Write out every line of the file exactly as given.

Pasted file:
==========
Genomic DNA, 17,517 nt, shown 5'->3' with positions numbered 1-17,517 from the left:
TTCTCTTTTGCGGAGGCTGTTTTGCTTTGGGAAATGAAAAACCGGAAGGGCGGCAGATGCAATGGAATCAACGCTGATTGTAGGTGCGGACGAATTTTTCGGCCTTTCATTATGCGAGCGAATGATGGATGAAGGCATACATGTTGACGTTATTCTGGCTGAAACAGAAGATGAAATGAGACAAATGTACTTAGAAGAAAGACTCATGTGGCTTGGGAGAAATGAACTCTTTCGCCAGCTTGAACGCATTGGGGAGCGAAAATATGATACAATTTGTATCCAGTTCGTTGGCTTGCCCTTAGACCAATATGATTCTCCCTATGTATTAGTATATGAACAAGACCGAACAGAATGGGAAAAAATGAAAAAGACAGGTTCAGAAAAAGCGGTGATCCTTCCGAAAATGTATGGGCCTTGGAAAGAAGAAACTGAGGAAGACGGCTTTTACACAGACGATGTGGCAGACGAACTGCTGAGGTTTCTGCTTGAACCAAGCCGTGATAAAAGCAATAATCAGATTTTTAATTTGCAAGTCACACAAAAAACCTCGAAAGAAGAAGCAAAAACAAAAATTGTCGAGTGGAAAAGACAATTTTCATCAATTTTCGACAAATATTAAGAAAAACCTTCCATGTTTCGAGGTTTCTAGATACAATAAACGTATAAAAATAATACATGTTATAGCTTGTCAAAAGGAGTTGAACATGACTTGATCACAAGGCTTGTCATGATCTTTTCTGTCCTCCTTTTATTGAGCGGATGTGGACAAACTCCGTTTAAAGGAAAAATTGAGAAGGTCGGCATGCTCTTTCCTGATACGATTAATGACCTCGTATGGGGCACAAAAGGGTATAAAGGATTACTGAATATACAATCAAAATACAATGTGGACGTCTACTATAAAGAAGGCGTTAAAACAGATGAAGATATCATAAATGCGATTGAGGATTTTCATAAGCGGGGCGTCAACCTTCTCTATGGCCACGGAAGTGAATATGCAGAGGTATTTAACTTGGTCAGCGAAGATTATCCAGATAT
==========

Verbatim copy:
Genomic DNA, 17,517 nt, shown 5'->3' with positions numbered 1-17,517 from the left:
TTCTCTTTTGCGGAGGCTGTTTTGCTTTGGGAAATGAAAAACCGGAAGGGCGGCAGATGCAATGGAATCAACGCTGATTGTAGGTGCGGACGAATTTTTCGGCCTTTCATTATGCGAGCGAATGATGGATGAAGGCATACATGTTGACGTTATTCTGGCTGAAACAGAAGATGAAATGAGACAAATGTACTTAGAAGAAAGACTCATGTGGCTTGGGAGAAATGAACTCTTTCGCCAGCTTGAACGCATTGGGGAGCGAAAATATGATACAATTTGTATCCAGTTCGTTGGCTTGCCCTTAGACCAATATGATTCTCCCTATGTATTAGTATATGAACAAGACCGAACAGAATGGGAAAAAATGAAAAAGACAGGTTCAGAAAAAGCGGTGATCCTTCCGAAAATGTATGGGCCTTGGAAAGAAGAAACTGAGGAAGACGGCTTTTACACAGACGATGTGGCAGACGAACTGCTGAGGTTTCTGCTTGAACCAAGCCGTGATAAAAGCAATAATCAGATTTTTAATTTGCAAGTCACACAAAAAACCTCGAAAGAAGAAGCAAAAACAAAAATTGTCGAGTGGAAAAGACAATTTTCATCAATTTTCGACAAATATTAAGAAAAACCTTCCATGTTTCGAGGTTTCTAGATACAATAAACGTATAAAAATAATACATGTTATAGCTTGTCAAAAGGAGTTGAACATGACTTGATCACAAGGCTTGTCATGATCTTTTCTGTCCTCCTTTTATTGAGCGGATGTGGACAAACTCCGTTTAAAGGAAAAATTGAGAAGGTCGGCATGCTCTTTCCTGATACGATTAATGACCTCGTATGGGGCACAAAAGGGTATAAAGGATTACTGAATATACAATCAAAATACAATGTGGACGTCTACTATAAAGAAGGCGTTAAAACAGATGAAGATATCATAAATGCGATTGAGGATTTTCATAAGCGGGGCGTCAACCTTCTCTATGGCCACGGAAGTGAATATGCAGAGGTATTTAACTTGGTCAGCGAAGATTATCCAGATAT